How much do you value the work you do?
The price of your work should reflect your skills, your experience, the demand for your work (which results from your branding and marketing efforts), and provide you with profit.
Think Ahead to All the Possibilities and Opportunities
You decide to price your work for retail because you feel that after your pricing your can’t mark it up keystone to retail. So in effect your wholesale is your retail.
You work for years to perfect your technique, to build your brand through hours of advertising and marketing and when your big opportunity comes (a gallery wants you, a wholesale art catalog wants you, a big show wants you) you can’t give them 50% of the cost of your work.
Are you doing yourself a disservice not to be pricing your work to include a markup for true retail from the start?
Plan to Make a Profit
Planning ahead to include a profit in your work is planning for the future! Would you take a job anywhere else where you knew it could not possibly meet your expenses of living? What would be the point unless you were going to have several jobs to meet that requirement.
I think artists need to take a hard look at their pricing. Stop competing with third-world production priced-work and build their businesses so that they are charging enough to make a profit.
There will be lean times, times that you get sick, that your body and mind needs rejuvenation and time off. You must plan for profit so that you can grow your business and meet those “rainy days”.
Again, there is no real secret but there are formulas based on material cost. It’s all math. However after you have properly calculate the price you will make an adjustment for “what the market will bear.”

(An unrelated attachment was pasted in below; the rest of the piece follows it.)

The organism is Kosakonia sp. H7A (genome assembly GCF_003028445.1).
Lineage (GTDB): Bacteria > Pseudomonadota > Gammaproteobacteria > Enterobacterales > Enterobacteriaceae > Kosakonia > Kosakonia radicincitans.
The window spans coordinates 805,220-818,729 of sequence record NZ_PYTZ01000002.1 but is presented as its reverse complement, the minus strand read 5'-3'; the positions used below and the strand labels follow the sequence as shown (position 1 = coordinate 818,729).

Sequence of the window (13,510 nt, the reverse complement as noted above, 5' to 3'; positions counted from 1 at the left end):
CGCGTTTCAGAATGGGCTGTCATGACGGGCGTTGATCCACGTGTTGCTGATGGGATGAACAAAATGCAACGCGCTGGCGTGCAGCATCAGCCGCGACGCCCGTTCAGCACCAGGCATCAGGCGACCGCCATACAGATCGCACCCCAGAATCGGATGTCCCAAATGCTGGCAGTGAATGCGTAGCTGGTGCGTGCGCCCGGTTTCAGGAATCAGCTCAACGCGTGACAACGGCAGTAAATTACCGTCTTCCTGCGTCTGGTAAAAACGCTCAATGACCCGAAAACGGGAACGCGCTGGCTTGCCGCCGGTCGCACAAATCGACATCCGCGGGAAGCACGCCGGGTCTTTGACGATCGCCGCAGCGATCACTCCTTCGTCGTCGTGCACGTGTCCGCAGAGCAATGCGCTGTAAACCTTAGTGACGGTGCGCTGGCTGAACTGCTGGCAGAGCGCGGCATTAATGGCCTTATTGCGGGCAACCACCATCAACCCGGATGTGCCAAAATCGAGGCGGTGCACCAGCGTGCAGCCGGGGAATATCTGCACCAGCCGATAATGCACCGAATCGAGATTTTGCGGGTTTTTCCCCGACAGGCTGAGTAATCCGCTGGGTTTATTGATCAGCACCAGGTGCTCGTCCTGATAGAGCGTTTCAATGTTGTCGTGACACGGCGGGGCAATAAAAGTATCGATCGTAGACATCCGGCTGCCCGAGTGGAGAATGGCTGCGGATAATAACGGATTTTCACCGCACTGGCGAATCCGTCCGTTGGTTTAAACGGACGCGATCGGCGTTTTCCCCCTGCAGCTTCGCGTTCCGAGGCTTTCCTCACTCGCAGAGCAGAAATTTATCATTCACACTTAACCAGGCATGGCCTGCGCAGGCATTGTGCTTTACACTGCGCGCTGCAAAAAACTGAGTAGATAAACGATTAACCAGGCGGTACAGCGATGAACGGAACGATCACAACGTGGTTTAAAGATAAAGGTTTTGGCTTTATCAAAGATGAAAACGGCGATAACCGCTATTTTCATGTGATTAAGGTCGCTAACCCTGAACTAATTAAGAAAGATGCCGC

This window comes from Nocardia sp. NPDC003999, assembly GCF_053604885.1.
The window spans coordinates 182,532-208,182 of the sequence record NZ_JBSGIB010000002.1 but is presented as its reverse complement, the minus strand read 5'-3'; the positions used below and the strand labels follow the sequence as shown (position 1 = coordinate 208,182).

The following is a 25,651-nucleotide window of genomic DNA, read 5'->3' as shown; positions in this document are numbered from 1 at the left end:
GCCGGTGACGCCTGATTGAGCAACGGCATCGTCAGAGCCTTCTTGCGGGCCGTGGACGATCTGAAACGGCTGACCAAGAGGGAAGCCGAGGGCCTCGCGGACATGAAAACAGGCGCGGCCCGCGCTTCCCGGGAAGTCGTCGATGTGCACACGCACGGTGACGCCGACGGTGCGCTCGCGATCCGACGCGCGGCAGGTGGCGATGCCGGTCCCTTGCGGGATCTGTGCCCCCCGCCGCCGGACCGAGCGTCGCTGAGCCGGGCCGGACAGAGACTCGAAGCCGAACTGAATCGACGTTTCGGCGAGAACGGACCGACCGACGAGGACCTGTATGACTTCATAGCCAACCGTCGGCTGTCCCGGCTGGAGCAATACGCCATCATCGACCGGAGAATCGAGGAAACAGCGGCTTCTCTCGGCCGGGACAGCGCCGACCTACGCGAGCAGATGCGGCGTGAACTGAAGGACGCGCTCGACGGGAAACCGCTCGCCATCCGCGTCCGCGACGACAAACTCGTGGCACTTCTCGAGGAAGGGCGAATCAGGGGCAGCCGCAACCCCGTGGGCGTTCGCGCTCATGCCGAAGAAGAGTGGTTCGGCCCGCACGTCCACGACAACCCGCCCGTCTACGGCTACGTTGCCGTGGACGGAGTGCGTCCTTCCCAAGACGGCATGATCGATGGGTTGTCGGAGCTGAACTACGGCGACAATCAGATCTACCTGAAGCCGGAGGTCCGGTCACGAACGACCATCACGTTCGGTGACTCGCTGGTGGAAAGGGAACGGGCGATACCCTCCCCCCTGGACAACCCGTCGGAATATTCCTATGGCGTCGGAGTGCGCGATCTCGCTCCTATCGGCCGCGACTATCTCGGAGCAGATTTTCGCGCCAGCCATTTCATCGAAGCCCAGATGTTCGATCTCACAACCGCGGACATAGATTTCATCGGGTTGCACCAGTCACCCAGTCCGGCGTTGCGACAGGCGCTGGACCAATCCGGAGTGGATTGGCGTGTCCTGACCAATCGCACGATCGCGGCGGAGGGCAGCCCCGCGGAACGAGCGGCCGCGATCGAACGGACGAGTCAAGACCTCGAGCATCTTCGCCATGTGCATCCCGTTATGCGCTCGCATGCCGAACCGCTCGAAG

Don’t think too negatively about this as you set the tone and demand for your work. There are many artists that can command $1500 for a ring made with next to no precious materials. This is because they have spent time developing and marketing their brand. They make work that is based on scarcity and a psychological strategy of worth.
You must decide where your brand lies. Is it a high-end brand, mid-range or are you going to compete with 2 million plus artists on Etsy and the local big box retailer. It’s completely up to you how you place yourself in the market place.
Just remember as a low-cost provider you will always be struggling unless you can turn your production over to a non-US based supplying situation where you are having your work assembled there and you are simply the designer.
We cover in Foundations for Artful Success many ways to establish multiple streams of income for your business so that you can create work that does allow you to price it to make a profit. It’s about the foundations… clarity, the branding, productivity, and more. It’s also about establishing a more efficient studio, finding better techniques that are efficient, more economized ways of using materials, etc.
These are all things you will need to evaluate when you arrive upon your “real” (fully actualized) pricing. This is what all good businesses find themselves doing after their initial calculations. This is why optimization of factory practices came about. To figure out how to make things efficiently and with the lowest costs to make the most profit.
Artist’s work is no different… you are a business. Perhaps not a factory, but you too must learn the most efficient use of your resources and cash flow. Profit is essential to growing your business.
How’s your rainy day account look?